19 September 2020 The Irish Film & Television Network

Irish Film and Television Network





‘Gridlock’ Director Ian Hunt Duffy talks Cork & Foyle Festival Wins with IFTN
2016-11-22 9:00:00 : Katie McNeice
Duffy’s directorial debut earned the top award at both the Cork Film Festival and Foyle Film Festival last weekend, with both wins now making the project eligible for an Oscar nomination in the category of Best Live Action Short Film.

We chat to Duffy about the inspiration and process behind his powerhouse project, his transition from producing to directing, and his future plans, including a feature collaboration with ‘Gridlock’ writer Darrach McGarrigle.

IFTN: Where did the concept for ‘Gridlock’ come from?
“I have always loved thrillers and genre films, especially those with a high concept. I had the basic idea for ‘Gridlock’ back in college actually—the story of a child who goes missing during a traffic jam and the panic that ensues—but had never developed it any further. Having had some success producing short films though, I was eager to make something in the style of the movies I grew up watching, something that would grip the audience and keep them guessing throughout.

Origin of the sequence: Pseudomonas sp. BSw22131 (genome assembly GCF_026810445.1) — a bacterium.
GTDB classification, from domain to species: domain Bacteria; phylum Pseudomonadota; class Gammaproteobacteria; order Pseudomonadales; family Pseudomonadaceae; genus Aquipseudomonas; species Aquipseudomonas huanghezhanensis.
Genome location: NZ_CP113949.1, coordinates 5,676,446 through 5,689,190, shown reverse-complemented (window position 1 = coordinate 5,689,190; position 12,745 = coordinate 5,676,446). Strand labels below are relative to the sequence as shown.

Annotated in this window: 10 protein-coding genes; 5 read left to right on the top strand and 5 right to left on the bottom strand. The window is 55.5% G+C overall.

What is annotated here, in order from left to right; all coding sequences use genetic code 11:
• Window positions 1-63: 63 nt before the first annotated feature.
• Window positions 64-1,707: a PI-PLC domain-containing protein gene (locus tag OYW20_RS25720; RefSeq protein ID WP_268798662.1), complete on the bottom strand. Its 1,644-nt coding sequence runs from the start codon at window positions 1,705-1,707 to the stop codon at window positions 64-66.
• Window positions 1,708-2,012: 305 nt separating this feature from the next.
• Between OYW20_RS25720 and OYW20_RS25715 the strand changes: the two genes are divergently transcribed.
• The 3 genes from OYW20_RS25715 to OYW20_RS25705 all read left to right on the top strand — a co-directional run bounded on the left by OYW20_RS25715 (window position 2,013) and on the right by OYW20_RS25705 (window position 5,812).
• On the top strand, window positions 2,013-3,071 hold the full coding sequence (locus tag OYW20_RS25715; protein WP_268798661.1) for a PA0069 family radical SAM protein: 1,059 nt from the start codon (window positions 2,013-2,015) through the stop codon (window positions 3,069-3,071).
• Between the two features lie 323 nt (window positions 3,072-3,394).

“In many ways it was an attempt to do an American style genre film but with a distinctly Irish feel. Our writer Darach McGarrigle luckily has a very similar taste in films to me, and so we began working on the script together. We watched a lot of old ‘Twilight Zone’ episodes and ‘Alfred Hitchcock Presents’, these great 20-minute suspense stories that were able to convey a high concept and huge amount of tension in a short space of time, so ‘Gridlock’ was our attempt at that.”

IFTN: This is your first time in the director’s chair. What inspired the move?
“I wanted to be a director from a very young age, and went to IADT in Dun Laoghaire to specialize in Direction. So I had directed a few things in college, and some commercials and online videos since, but in terms of dramas and short films I had always been a producer on projects. So I was eager to direct my own short film and make the type of stories that I wanted to see.  At the time, I saw that Kildare County Council had a new funding scheme for short films approaching, so I wanted to throw my hat in the ring. I pitched Darach the concept for ‘Gridlock’ and we wrote furiously towards the deadline. Luckily they loved the script and were willing to take a chance on us.”